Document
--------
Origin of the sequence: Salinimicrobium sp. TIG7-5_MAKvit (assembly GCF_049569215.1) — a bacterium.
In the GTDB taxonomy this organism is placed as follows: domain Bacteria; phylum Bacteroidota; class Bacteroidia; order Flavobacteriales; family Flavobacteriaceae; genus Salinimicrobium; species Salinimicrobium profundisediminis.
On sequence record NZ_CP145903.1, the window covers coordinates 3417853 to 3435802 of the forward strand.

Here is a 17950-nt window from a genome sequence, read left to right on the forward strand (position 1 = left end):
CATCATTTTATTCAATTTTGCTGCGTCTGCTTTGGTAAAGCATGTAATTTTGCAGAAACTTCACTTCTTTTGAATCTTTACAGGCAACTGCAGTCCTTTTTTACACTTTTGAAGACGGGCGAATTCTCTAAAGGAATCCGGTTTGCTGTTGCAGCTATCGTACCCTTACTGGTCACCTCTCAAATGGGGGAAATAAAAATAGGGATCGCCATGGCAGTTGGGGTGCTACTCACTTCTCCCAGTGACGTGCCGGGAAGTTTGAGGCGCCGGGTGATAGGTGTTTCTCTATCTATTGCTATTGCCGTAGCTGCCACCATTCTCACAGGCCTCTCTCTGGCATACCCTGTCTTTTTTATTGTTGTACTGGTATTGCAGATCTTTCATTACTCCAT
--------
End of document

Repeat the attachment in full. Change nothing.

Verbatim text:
Origin of the sequence: Salinimicrobium sp. TIG7-5_MAKvit (assembly GCF_049569215.1) — a bacterium.
In the GTDB taxonomy this organism is placed as follows: domain Bacteria; phylum Bacteroidota; class Bacteroidia; order Flavobacteriales; family Flavobacteriaceae; genus Salinimicrobium; species Salinimicrobium profundisediminis.
On sequence record NZ_CP145903.1, the window covers coordinates 3417853 to 3435802 of the forward strand.

Here is a 17950-nt window from a genome sequence, read left to right on the forward strand (position 1 = left end):
CATCATTTTATTCAATTTTGCTGCGTCTGCTTTGGTAAAGCATGTAATTTTGCAGAAACTTCACTTCTTTTGAATCTTTACAGGCAACTGCAGTCCTTTTTTACACTTTTGAAGACGGGCGAATTCTCTAAAGGAATCCGGTTTGCTGTTGCAGCTATCGTACCCTTACTGGTCACCTCTCAAATGGGGGAAATAAAAATAGGGATCGCCATGGCAGTTGGGGTGCTACTCACTTCTCCCAGTGACGTGCCGGGAAGTTTGAGGCGCCGGGTGATAGGTGTTTCTCTATCTATTGCTATTGCCGTAGCTGCCACCATTCTCACAGGCCTCTCTCTGGCATACCCTGTCTTTTTTATTGTTGTACTGGTATTGCAGATCTTTCATTACTCCAT